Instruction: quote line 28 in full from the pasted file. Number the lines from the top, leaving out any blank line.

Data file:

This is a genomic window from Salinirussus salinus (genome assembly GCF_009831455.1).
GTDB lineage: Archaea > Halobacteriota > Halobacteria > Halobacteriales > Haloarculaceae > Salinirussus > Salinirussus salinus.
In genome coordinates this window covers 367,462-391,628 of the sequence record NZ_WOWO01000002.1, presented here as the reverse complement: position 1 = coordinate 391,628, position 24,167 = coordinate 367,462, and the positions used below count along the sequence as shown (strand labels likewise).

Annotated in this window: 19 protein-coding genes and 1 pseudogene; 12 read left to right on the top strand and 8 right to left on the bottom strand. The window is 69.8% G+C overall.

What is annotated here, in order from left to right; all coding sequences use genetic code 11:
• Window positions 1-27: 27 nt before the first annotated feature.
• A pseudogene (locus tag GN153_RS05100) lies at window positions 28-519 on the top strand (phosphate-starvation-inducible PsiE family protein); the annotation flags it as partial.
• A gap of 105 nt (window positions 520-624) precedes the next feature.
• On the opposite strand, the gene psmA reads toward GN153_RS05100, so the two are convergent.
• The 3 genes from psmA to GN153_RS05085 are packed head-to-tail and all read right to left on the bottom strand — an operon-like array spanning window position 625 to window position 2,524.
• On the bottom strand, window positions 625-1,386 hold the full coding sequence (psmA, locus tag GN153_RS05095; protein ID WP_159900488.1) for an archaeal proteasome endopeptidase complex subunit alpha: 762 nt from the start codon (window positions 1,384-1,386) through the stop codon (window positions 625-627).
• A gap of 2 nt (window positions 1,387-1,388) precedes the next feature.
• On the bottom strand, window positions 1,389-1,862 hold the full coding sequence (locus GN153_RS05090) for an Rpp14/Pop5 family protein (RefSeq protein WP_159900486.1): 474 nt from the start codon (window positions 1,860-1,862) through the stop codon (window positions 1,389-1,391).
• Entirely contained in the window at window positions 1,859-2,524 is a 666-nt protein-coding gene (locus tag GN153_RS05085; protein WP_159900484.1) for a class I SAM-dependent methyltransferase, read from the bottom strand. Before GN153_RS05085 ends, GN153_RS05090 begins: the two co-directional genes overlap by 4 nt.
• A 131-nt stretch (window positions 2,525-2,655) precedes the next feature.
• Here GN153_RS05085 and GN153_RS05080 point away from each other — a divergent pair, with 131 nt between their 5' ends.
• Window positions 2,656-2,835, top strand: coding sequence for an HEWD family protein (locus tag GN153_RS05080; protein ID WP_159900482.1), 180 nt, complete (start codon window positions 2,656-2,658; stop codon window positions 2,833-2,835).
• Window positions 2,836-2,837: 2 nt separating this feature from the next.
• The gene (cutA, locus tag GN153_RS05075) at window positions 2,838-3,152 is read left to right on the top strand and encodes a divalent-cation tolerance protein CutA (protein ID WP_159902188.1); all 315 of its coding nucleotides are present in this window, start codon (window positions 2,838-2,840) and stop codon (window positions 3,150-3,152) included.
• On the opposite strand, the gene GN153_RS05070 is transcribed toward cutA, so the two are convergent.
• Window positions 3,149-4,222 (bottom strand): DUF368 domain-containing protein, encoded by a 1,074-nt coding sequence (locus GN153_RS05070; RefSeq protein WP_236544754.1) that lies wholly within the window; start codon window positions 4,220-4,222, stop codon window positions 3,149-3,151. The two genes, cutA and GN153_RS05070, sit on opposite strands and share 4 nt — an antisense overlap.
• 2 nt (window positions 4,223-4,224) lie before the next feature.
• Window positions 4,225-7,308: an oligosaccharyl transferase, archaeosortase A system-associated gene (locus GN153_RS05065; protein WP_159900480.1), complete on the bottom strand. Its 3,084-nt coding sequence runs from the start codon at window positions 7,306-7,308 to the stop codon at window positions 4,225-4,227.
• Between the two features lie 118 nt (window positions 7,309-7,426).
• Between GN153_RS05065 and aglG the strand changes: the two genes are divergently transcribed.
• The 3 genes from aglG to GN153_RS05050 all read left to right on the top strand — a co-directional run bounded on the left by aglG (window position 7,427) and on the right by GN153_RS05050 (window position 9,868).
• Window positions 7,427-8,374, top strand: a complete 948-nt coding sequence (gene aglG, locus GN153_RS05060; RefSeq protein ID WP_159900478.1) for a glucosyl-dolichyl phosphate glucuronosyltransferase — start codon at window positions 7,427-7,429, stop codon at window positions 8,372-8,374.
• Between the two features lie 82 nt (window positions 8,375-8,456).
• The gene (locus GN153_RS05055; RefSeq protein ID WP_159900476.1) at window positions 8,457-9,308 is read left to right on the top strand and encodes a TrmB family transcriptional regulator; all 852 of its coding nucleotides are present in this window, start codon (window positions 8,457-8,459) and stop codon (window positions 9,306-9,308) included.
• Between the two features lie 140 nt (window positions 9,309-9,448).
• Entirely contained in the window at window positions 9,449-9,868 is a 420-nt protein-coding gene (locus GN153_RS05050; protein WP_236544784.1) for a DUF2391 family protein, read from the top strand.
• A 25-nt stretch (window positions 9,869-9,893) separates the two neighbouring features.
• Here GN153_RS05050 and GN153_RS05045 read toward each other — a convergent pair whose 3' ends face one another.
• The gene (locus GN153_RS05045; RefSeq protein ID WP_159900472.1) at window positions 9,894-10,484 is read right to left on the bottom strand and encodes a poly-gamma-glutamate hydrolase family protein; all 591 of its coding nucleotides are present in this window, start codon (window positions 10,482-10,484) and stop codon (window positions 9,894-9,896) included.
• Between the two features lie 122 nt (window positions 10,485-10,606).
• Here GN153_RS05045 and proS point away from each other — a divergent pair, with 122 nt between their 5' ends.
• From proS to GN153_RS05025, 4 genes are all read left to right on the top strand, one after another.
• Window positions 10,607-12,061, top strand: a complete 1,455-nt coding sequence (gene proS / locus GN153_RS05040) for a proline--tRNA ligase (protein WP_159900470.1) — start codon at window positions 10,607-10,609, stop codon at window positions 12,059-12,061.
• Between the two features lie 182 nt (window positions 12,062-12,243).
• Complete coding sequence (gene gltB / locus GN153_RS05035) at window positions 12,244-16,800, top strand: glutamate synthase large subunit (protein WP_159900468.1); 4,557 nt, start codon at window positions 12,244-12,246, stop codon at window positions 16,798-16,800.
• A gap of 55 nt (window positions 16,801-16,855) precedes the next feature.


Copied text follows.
• Between the two features lie 82 nt (window positions 8,375-8,456).